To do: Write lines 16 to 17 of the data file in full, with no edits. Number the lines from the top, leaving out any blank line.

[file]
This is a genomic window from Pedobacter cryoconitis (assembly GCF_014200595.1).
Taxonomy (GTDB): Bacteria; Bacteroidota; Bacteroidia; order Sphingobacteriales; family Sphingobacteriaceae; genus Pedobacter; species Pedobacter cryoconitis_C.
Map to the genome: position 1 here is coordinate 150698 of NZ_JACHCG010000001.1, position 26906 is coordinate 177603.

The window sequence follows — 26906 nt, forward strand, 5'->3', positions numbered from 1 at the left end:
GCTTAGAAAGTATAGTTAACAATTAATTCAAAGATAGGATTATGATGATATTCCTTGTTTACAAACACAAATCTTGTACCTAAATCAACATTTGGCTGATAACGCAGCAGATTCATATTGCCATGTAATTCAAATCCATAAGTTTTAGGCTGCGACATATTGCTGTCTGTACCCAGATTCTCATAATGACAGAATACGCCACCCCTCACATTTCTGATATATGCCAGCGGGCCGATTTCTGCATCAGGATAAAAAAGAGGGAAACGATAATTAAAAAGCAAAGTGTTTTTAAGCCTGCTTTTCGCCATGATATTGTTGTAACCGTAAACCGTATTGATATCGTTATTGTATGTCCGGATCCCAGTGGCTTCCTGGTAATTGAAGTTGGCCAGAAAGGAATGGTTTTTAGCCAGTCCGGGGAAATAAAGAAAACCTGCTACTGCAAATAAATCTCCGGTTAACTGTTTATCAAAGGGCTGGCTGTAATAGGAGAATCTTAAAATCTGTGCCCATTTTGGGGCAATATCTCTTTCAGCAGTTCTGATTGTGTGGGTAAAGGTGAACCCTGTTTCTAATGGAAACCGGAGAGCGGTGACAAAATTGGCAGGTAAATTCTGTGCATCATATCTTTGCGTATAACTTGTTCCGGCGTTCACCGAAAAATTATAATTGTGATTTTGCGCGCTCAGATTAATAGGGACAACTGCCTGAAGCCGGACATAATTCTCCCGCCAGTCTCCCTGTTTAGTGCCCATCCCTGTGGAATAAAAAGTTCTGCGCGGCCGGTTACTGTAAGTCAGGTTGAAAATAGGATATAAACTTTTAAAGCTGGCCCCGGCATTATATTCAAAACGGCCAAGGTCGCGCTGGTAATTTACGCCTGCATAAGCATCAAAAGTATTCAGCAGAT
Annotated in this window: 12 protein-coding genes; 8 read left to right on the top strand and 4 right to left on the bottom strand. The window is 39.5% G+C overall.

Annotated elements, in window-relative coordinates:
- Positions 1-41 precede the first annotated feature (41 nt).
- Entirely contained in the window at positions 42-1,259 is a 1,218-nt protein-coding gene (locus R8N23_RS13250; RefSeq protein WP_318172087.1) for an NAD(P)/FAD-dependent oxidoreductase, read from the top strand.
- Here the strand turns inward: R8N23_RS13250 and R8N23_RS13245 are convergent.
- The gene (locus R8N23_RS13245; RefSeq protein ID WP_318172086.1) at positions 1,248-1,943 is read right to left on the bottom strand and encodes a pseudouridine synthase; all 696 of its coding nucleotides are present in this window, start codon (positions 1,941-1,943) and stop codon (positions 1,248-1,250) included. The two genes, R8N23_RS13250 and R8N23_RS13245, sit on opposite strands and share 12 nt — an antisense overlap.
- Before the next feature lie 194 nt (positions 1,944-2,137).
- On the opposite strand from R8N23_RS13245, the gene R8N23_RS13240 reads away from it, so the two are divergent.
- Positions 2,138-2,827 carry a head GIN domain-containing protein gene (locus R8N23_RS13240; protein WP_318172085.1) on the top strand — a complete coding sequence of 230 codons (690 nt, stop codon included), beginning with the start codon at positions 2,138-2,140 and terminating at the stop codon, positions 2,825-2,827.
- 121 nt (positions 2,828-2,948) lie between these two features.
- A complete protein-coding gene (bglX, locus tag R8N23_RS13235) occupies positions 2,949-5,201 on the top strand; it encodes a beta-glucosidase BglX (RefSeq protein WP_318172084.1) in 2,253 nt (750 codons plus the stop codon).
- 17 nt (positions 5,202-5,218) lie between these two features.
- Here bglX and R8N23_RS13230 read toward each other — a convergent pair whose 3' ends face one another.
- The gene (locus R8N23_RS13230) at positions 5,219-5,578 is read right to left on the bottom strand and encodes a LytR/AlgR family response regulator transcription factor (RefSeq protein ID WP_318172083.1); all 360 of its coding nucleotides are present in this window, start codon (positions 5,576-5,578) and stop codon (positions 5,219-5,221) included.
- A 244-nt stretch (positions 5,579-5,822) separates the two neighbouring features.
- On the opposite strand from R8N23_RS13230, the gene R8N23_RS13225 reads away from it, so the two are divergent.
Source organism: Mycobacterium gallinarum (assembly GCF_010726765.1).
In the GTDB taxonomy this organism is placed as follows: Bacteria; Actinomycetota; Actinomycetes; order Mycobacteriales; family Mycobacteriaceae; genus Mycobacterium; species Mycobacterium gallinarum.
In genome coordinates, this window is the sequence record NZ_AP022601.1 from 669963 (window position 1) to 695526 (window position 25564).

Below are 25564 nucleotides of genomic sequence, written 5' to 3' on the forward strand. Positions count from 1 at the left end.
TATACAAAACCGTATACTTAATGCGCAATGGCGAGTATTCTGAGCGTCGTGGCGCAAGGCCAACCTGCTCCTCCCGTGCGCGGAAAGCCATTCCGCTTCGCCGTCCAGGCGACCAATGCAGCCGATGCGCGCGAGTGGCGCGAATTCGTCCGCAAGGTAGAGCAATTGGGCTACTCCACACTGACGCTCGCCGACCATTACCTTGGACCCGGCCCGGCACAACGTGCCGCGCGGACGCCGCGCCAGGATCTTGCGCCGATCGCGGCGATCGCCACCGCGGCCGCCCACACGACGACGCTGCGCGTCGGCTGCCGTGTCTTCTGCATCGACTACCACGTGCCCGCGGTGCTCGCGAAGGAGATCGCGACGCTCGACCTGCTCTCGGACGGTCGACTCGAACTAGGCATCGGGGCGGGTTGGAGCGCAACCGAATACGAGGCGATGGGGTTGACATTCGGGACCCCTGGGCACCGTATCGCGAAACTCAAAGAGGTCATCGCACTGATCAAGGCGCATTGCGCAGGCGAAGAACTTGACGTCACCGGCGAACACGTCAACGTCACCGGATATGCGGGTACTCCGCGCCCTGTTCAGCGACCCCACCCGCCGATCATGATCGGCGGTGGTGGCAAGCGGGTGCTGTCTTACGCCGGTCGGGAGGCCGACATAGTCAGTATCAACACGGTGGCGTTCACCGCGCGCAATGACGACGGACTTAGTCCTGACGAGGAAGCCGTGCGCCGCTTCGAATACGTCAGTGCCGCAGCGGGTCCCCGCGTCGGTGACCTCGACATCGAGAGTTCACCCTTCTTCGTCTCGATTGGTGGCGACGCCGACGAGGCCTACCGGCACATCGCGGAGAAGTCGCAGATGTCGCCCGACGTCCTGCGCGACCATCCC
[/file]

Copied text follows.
- A complete protein-coding gene (bglX, locus tag R8N23_RS13235) occupies positions 2,949-5,201 on the top strand; it encodes a beta-glucosidase BglX (RefSeq protein WP_318172084.1) in 2,253 nt (750 codons plus the stop codon).
- 17 nt (positions 5,202-5,218) lie between these two features.